AAO offers safety guidelines; Whistleblower ophthalmologist succumbs to COVID-19.
By René Luthe, senior editor
Updated March 23, 2020
COVID-19’s continued rapid spread prompted the AAO to tell ophthalmologists that it is “essential” they now offer only urgent and emergent care. According to the AAO, this step is necessary for two reasons. The first is to reduce the risk of person-to-person virus transmission, which is critical to avoid overwhelmingour nation’s medical infrastructure. “We have already hit that stage in a few hard-hit metropolitan areas,” notes the Academy in a press release. The second reason to restrict care is to help conserve needed disposable medical supplies for hospitals.
The recommendation applies to both office-based care and surgical care. However, the Academy also noted that “‘urgency’ is determined by physician judgment and must always take into account individual patient medical and social circumstances.”
Similarly, CMS now recommends limiting “all non-essential surgeries and planned procedures … until further notice” to conserve critical resources and to limit exposure of patients and staff to COVID-19. CMS’ guidelines (https://www.cms.gov/files/document/31820-cms-adult-elective-surgery-and-procedures-recommendations.pdf) include recommendations on how to provide care to patients with conditions that require attention “to save a life, preserve organ function and avoid further harm from an underlying condition or disease.” The agency cited cataract surgery as an example of an outpatient surgery that does not qualify as something that addresses “life-threatening illness.”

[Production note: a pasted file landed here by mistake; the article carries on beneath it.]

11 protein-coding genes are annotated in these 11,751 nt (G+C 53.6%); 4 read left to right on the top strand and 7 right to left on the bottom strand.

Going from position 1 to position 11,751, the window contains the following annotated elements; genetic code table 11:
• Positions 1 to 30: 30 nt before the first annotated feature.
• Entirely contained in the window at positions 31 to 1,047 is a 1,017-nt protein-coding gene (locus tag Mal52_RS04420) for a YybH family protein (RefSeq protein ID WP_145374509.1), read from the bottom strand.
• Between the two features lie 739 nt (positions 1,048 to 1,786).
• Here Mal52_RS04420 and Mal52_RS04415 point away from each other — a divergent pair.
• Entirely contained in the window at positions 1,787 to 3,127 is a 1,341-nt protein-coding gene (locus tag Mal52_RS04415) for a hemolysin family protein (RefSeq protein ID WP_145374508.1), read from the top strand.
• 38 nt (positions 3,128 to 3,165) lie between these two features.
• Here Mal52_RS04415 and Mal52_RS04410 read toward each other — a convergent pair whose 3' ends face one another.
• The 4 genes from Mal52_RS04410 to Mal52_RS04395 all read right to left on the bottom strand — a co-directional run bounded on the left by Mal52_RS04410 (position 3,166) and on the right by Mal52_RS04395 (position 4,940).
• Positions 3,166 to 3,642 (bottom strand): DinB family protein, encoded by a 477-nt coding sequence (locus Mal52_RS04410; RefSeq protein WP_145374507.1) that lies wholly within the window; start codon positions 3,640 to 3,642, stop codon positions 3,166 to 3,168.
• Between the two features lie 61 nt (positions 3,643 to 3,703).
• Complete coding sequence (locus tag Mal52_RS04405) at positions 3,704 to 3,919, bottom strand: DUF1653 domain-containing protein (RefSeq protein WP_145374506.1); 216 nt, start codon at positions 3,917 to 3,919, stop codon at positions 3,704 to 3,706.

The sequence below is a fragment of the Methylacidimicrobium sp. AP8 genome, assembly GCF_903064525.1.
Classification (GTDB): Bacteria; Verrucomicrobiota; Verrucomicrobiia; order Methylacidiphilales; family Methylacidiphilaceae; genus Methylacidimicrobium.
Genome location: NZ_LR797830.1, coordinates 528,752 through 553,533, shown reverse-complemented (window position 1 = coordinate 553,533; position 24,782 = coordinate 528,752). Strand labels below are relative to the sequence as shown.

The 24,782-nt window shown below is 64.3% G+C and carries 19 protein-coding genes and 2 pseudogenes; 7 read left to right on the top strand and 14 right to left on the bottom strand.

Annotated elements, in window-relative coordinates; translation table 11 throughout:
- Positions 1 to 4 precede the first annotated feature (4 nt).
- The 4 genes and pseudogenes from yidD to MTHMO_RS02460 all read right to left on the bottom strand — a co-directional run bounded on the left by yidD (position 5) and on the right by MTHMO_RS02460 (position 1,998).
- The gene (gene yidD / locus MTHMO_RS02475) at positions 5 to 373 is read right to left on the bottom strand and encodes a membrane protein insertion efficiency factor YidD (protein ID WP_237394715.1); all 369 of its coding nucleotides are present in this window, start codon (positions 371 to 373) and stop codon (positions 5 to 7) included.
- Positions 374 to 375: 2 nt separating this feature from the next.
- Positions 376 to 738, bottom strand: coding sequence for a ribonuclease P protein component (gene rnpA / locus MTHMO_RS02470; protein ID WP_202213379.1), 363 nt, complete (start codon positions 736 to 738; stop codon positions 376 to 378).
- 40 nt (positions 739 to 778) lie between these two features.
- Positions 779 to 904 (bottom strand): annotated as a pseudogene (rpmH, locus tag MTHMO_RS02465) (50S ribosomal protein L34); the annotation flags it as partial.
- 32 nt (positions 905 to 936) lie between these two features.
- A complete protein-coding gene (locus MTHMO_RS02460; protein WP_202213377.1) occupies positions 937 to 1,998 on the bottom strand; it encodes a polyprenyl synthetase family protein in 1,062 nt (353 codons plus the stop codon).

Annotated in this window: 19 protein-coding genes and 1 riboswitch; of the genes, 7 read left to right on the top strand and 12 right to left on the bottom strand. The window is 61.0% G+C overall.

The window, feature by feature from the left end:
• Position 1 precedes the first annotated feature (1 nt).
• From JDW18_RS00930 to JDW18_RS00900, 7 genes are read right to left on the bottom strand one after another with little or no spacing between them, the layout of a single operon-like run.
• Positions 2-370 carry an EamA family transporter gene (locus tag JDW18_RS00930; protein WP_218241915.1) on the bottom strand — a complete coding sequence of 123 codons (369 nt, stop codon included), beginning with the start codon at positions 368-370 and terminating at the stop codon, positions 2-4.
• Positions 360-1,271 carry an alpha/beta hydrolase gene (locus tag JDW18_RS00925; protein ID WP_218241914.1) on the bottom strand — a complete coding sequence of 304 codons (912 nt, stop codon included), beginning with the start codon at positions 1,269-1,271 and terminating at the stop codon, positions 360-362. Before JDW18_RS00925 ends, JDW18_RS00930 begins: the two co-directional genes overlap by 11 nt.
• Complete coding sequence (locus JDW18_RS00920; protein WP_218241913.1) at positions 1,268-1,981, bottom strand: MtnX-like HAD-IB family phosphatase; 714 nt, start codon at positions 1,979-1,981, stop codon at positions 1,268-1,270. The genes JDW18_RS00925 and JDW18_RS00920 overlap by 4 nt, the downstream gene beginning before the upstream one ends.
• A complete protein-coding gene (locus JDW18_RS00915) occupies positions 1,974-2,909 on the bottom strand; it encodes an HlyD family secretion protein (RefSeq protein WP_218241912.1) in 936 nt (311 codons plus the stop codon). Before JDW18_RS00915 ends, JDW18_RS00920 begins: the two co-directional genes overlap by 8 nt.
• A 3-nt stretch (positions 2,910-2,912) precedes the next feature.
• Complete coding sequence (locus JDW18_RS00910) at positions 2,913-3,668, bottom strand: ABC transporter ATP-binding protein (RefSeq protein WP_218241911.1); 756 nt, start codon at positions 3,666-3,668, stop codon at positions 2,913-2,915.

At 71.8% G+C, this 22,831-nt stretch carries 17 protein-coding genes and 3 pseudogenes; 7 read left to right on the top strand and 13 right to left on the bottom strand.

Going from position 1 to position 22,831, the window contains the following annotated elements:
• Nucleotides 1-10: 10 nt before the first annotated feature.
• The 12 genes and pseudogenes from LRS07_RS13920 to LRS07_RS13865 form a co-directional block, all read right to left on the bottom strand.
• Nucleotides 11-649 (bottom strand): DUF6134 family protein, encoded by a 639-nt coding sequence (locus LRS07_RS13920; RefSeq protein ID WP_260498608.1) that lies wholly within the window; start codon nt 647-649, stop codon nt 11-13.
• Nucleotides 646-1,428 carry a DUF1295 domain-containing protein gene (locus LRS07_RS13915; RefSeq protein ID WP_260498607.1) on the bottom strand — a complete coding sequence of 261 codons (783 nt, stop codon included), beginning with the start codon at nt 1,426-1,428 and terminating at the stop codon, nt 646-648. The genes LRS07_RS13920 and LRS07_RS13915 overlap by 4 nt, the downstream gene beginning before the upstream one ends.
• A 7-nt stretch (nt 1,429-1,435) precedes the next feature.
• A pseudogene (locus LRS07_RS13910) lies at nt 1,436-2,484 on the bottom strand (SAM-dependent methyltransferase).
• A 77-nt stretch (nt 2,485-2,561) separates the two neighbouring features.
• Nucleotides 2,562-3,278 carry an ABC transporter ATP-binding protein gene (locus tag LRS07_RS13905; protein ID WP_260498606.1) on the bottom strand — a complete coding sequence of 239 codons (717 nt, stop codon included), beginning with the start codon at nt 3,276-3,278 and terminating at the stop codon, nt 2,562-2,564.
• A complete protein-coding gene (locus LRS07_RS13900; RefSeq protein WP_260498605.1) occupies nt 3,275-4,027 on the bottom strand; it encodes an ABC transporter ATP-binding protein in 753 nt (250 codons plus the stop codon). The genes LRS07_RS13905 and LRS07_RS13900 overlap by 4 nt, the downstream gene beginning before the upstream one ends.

Updated March 18, 2020
The AAO updated its ophthalmology-specific information related to the virus. Now referred to as severe acute respiratory syndrome coronavirus 2 (SARS-CoV-2), the highly contagious virus can cause a severe respiratory disease known as COVID-19. Eye-care professionals should be aware that:
- Recent reports from Journal of Medicine Virology and New England Journal of Medicine suggest the virus can cause conjunctivitis and possibly be transmitted by aerosol contact with conjunctiva.
- Patients who present for conjunctivitis and who also have fever and respiratory symptoms as well as have recently traveled internationally, or have family members who have recently traveled internationally, could represent cases of COVID-19. Be sure to ask patients if they are experiencing symptoms, and about their recent travel history.
- The AAO and federal officials recommend protection for the mouth, nose and eyes with goggles or shields when caring for patients potentially infected with SARS-CoV-2.
- The virus that causes COVID-19 appears to be susceptible to the same alcohol- and bleach-based disinfectants that ophthalmologists commonly use to disinfect ophthalmic instruments and office furniture. Therefore, it is advisable to increase these disinfection practices before and after every patient encounter to prevent office-based spread of other viral pathogens.